The prevalence of asymptomatic medial meniscal tears in adults over age 65 ranges from 30 to 50 percent, increasing incrementally with advanced age. One study of 306 elderly patients aged 65 to 89 years who reported knee pain, with and without knee osteoarthritis (OA), detected lesions of varying degrees in the meniscus of 93 percent of the study participants.

A recent Medicare records study by researchers at Johns Hopkins indicated that surgery to remove damaged meniscus tissue due to degenerative meniscal tears had little to no benefit for patients over age 65. The procedure, called arthroscopic partial meniscectomy (APM), accounts for about two-thirds of orthopedic knee surgeries performed on older adults.

Despite its low value, APM remains one of the most commonly performed surgeries on older adults, with considerable monetary incentives for the medical industry. Meanwhile, new research suggests that conservative care for knee pain in older adults should be the first line of treatment, to completely avoid or significantly delay surgery.

Recommended alternative treatment approaches include:

  • Physical therapy exercises to strengthen the structures that support the knee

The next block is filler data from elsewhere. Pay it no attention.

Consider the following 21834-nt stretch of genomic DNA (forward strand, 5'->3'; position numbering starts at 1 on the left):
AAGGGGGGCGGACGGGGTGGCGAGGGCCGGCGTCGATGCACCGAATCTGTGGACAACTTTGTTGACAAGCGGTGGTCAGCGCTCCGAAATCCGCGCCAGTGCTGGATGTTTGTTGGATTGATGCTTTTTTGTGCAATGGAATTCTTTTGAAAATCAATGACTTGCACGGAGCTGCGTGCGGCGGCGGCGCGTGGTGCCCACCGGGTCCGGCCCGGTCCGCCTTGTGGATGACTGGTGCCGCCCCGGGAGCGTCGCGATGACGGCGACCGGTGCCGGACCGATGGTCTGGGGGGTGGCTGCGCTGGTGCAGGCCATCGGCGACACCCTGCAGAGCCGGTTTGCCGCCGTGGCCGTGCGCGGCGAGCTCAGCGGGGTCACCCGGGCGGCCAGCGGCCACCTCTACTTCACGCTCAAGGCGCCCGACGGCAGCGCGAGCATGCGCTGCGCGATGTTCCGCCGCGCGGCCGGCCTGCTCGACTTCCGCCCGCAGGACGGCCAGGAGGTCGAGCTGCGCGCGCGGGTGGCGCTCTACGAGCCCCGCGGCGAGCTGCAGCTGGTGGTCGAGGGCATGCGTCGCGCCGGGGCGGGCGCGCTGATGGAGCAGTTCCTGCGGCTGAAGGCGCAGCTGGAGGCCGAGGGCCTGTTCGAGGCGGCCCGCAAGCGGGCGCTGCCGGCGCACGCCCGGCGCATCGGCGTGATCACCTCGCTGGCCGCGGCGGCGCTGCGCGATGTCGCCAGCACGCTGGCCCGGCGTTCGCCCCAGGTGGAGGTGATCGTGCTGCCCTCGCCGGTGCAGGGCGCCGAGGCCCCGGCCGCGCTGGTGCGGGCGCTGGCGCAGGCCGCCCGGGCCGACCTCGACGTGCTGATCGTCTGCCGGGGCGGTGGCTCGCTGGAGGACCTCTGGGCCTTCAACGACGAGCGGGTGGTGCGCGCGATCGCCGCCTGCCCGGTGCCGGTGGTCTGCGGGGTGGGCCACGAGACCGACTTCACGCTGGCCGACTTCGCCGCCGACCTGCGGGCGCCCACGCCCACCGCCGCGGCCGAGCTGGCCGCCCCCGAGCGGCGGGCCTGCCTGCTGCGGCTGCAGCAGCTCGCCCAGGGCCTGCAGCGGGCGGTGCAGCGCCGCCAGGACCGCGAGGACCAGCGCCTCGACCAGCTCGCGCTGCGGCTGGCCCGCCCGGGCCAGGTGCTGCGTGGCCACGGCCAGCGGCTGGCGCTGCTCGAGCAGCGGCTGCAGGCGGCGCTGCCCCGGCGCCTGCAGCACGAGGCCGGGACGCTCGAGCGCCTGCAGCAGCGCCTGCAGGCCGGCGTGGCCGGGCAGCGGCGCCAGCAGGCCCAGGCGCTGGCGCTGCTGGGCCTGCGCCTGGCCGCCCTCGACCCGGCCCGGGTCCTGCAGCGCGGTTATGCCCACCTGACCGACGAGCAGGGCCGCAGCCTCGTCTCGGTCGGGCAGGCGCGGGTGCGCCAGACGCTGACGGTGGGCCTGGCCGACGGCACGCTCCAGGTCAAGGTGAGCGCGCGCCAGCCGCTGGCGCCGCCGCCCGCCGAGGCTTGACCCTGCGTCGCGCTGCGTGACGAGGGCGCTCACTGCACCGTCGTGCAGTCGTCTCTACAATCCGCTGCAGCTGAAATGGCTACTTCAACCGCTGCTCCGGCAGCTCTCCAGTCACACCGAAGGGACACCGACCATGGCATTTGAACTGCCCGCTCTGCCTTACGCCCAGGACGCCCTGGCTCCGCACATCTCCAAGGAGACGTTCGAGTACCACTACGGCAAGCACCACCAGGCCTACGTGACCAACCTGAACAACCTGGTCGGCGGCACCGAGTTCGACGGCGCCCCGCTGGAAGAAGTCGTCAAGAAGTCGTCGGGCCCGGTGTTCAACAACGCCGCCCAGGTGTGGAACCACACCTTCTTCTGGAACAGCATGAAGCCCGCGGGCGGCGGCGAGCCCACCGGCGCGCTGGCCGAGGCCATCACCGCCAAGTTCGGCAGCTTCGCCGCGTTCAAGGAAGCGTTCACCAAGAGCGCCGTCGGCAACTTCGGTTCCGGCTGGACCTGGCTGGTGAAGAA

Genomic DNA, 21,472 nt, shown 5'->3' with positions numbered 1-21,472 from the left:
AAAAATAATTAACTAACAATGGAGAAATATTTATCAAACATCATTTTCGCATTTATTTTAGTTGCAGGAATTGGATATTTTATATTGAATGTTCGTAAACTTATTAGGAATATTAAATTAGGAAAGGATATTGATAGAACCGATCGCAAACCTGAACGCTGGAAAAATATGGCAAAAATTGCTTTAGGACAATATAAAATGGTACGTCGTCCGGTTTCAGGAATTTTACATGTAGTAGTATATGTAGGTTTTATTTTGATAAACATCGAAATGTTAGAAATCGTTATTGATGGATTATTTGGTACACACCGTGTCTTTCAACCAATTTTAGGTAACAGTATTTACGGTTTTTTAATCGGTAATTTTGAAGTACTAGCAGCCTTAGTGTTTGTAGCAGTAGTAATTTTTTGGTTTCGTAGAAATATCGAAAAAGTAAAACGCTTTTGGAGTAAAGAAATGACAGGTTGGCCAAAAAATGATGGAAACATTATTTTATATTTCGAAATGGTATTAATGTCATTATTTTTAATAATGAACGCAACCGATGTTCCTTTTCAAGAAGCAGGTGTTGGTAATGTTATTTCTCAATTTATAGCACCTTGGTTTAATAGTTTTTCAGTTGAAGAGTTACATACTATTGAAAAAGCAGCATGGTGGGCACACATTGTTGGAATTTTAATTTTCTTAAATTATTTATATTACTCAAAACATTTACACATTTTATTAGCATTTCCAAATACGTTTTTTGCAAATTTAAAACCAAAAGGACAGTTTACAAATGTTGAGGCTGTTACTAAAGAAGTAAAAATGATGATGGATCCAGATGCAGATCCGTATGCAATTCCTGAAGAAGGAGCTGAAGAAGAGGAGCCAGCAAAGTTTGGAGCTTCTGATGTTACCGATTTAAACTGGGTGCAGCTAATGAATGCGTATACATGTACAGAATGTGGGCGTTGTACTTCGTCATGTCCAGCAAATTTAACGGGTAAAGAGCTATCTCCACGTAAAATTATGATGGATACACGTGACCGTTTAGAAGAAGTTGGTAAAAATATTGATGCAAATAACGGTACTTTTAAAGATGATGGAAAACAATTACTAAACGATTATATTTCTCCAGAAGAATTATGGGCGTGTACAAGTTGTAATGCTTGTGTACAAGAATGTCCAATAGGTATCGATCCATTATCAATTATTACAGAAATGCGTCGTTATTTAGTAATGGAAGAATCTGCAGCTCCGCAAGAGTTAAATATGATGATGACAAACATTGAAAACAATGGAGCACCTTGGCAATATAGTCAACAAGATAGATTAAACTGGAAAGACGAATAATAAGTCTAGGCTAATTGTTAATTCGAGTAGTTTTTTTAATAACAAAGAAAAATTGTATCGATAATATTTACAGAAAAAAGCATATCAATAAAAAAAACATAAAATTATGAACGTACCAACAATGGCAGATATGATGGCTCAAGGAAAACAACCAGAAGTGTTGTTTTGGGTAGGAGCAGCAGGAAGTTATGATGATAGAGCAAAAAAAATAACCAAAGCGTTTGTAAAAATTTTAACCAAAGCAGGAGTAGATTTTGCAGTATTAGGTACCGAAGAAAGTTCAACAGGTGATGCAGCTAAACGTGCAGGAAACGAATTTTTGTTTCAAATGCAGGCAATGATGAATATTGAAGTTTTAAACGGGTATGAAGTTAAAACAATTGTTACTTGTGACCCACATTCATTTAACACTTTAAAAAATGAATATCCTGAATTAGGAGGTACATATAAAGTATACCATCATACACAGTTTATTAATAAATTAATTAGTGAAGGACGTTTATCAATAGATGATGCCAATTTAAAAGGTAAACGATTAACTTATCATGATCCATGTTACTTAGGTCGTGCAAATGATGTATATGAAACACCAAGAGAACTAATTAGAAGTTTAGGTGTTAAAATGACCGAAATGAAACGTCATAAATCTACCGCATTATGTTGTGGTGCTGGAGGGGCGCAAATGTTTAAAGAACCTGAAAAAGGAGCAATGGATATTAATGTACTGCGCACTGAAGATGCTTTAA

• Balance training

  • Mind-body exercises like tai chi or yoga

  • Aquatic exercises

  • Walking

  • Weight management, to reduce overall load on the knees

Unnecessary Knee Surgery in Middle Aged and Older Adults

Surgery vs Conservative Care for Athletic Meniscus Tears

In athletes, meniscus tears are very common, often occurring when the athlete pivots on a loaded knee. A tear can also develop over time from repetitive overload, causing the meniscus to gradually lose its resiliency. In some cases, a chunk of the meniscus may even break away, leaving jagged edges behind that cause pain and inflammation.

The traditional treatment of choice for athletic meniscus tears has been meniscectomy, where the damaged portion of the meniscus is surgically removed. However, removal of a portion of the meniscus can have both short and long term negative consequences for athletes.

Decisions about how best to treat a torn meniscus in athletes need to be carefully weighed. Inappropriate treatment can mean missed play time, and can even be career-ending. Treatment of lateral vs medial meniscus injuries must also be taken into account.

Meniscectomies performed on the lateral (outer) meniscus increase contact stresses by 200 to 300 percent, compared to 100 percent in medial procedures. Lateral meniscectomies significantly reduce return-to-play rates, and lateral meniscus tears can be more career-shortening than ACL injuries.